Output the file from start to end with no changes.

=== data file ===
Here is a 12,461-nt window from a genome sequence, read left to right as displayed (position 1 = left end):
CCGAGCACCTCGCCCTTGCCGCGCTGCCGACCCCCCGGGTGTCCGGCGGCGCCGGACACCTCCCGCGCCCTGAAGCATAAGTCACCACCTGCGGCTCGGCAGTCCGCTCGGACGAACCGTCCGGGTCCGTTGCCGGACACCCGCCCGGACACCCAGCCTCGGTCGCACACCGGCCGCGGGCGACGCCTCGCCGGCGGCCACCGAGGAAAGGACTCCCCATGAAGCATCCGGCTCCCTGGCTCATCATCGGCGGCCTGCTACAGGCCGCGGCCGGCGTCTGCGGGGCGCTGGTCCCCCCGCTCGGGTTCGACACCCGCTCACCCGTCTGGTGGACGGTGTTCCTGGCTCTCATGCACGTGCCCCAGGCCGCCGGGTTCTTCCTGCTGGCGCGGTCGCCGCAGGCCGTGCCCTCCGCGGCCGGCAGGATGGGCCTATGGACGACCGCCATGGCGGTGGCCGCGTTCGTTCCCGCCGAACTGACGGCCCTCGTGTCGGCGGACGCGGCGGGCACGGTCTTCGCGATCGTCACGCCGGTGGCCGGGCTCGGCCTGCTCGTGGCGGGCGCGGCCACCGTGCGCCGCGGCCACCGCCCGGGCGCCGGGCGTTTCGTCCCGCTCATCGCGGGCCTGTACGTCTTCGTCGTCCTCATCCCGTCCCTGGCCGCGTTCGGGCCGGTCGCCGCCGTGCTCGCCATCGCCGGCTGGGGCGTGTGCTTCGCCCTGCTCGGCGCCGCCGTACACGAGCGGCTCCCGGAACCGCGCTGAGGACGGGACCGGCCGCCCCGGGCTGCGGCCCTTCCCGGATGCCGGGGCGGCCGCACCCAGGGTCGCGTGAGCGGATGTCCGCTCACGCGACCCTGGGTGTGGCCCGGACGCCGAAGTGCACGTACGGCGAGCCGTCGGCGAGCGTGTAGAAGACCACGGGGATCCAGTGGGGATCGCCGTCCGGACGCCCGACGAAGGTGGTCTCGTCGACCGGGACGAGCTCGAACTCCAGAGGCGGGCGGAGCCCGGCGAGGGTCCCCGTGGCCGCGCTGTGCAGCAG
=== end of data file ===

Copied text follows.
Here is a 12,461-nt window from a genome sequence, read left to right as displayed (position 1 = left end):
CCGAGCACCTCGCCCTTGCCGCGCTGCCGACCCCCCGGGTGTCCGGCGGCGCCGGACACCTCCCGCGCCCTGAAGCATAAGTCACCACCTGCGGCTCGGCAGTCCGCTCGGACGAACCGTCCGGGTCCGTTGCCGGACACCCGCCCGGACACCCAGCCTCGGTCGCACACCGGCCGCGGGCGACGCCTCGCCGGCGGCCACCGAGGAAAGGACTCCCCATGAAGCATCCGGCTCCCTGGCTCATCATCGGCGGCCTGCTACAGGCCGCGGCCGGCGTCTGCGGGGCGCTGGTCCCCCCGCTCGGGTTCGACACCCGCTCACCCGTCTGGTGGACGGTGTTCCTGGCTCTCATGCACGTGCCCCAGGCCGCCGGGTTCTTCCTGCTGGCGCGGTCGCCGCAGGCCGTGCCCTCCGCGGCCGGCAGGATGGGCCTATGGACGACCGCCATGGCGGTGGCCGCGTTCGTTCCCGCCGAACTGACGGCCCTCGTGTCGGCGGACGCGGCGGGCACGGTCTTCGCGATCGTCACGCCGGTGGCCGGGCTCGGCCTGCTCGTGGCGGGCGCGGCCACCGTGCGCCGCGGCCACCGCCCGGGCGCCGGGCGTTTCGTCCCGCTCATCGCGGGCCTGTACGTCTTCGTCGTCCTCATCCCGTCCCTGGCCGCGTTCGGGCCGGTCGCCGCCGTGCTCGCCATCGCCGGCTGGGGCGTGTGCTTCGCCCTGCTCGGCGCCGCCGTACACGAGCGGCTCCCGGAACCGCGCTGAGGACGGGACCGGCCGCCCCGGGCTGCGGCCCTTCCCGGATGCCGGGGCGGCCGCACCCAGGGTCGCGTGAGCGGATGTCCGCTCACGCGACCCTGGGTGTGGCCCGGACGCCGAAGTGCACGTACGGCGAGCCGTCGGCGAGCGTGTAGAAGACCACGGGGATCCAGTGGGGATCGCCGTCCGGACGCCCGACGAAGGTGGTCTCGTCGACCGGGACGAGCTCGAACTCCAGAGGCGGGCGGAGCCCGGCGAGGGTCCCCGTGGCCGCGCTGTGCAGCAG